No menu means no expectations. You can't claim that what is on your plate doesn't match the description on the menu. The power dynamics shift. The chef is in control and not the customer. You are being taken care of instead of catered to. But this isn't why there isn't a menu. The chef works without a menu so that he can make sure to serve what is best that day. Some ingredients are grown right there in the restaurant green house. Others are grown on the restaurant's farm outside of the city and the rest are sourced with great care.

All the food at De Kas was great but like that cinnamon and cardamom schnapps, there are two dishes that I want to mention in particular to make sure that they start showing up more often. The first is smoked (!) mashed potatoes. The second is tarragon and white chocolate (!)  ice cream. Let's make this happen, folks.

Smoked (!) mashed potatoes aside (I am pretty sure that you can't write that without an exclamation point), the most delicious part of my time in Amsterdam was breakfast. 

 Run by Peter, Wolter and their beagle Tommie, B&B Kamer 01 might have only three rooms but I am quite certain that it serves the best breakfast in Amsterdam. Breakfast here is a five course affair. It sounds serious, but I assure you that the only seriousness goes into sourcing the best ingredients and products in Amsterdam. The view of the canal, Peter's perfectly dry sense of humour and Wolter's warmth makes breakfast relaxed and cozy. Add Tommie the beagle to the mix and it is easy to forget that you want to get out into the city and see the sights. You kind of feel like you are in town visiting friends and that your only plan of the day is to eat breakfast. It is easy to linger, drink another cup of coffee and just enjoy.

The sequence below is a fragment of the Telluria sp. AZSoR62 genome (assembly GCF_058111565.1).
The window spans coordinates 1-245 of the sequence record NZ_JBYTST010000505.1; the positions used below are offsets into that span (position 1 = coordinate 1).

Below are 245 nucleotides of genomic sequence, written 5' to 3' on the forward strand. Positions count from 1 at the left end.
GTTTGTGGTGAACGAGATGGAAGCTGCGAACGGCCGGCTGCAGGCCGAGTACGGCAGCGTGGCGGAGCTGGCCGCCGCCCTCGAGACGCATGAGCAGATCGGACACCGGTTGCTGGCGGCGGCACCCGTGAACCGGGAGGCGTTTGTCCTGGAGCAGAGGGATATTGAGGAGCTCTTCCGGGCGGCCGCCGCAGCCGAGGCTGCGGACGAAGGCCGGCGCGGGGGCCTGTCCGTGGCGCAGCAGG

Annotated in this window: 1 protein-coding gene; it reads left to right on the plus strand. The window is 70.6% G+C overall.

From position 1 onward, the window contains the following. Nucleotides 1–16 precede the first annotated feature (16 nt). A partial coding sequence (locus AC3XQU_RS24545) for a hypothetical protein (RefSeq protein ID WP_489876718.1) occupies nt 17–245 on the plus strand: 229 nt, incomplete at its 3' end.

My four day stay meant that I was lucky enough to have breakfast three times. The first course is always fruit. Arranged architecturally under a glass dome, it is waiting for you when you arrive for breakfast (just like strawberry tarts were waiting for me when I checked in). The second course, if you are in the mood, is yogurt with some granola that is made at a bakery on the other side of the canal. Or, you might just want to drink a cappuccino. Then there is the cheese course and then the meat/fish course. There are also flaky croissants, a bread basket and local jams with flavours such as apricot and elderflower, strawberry and rose. For special occasions or for extra perky eaters, then there is the pastry course.

A plate of kiwi and blueberries, pomegranate yogurt with crunchy granola, cheese with cloves, raw milk cheese, chicken sausage, Italian salami, a pear and raisin tart with orange zest, smoked herring, mango and pomegranate, cheese with walnuts and fenugreek, raw beef sausage (traditionally Dutch) served with strong mustard, duck pate with port, a croissant with lemon and orange liquor jam and raspberry lavender jam, goat brie, fresh cheese with chunks of cucumber, dried figs 

B&B Kamera 01 has certainly earned its place in my top three best hotel breakfast experiences. In no particular order, the other two that it shares this title with are the Taj Mahal Mumbai and the Rรถsler Haus here in Bavaria. So beyond tulips and coffee shops, Amsterdam is now a city that I associate with creamy chocolate cookies and the best breakfast.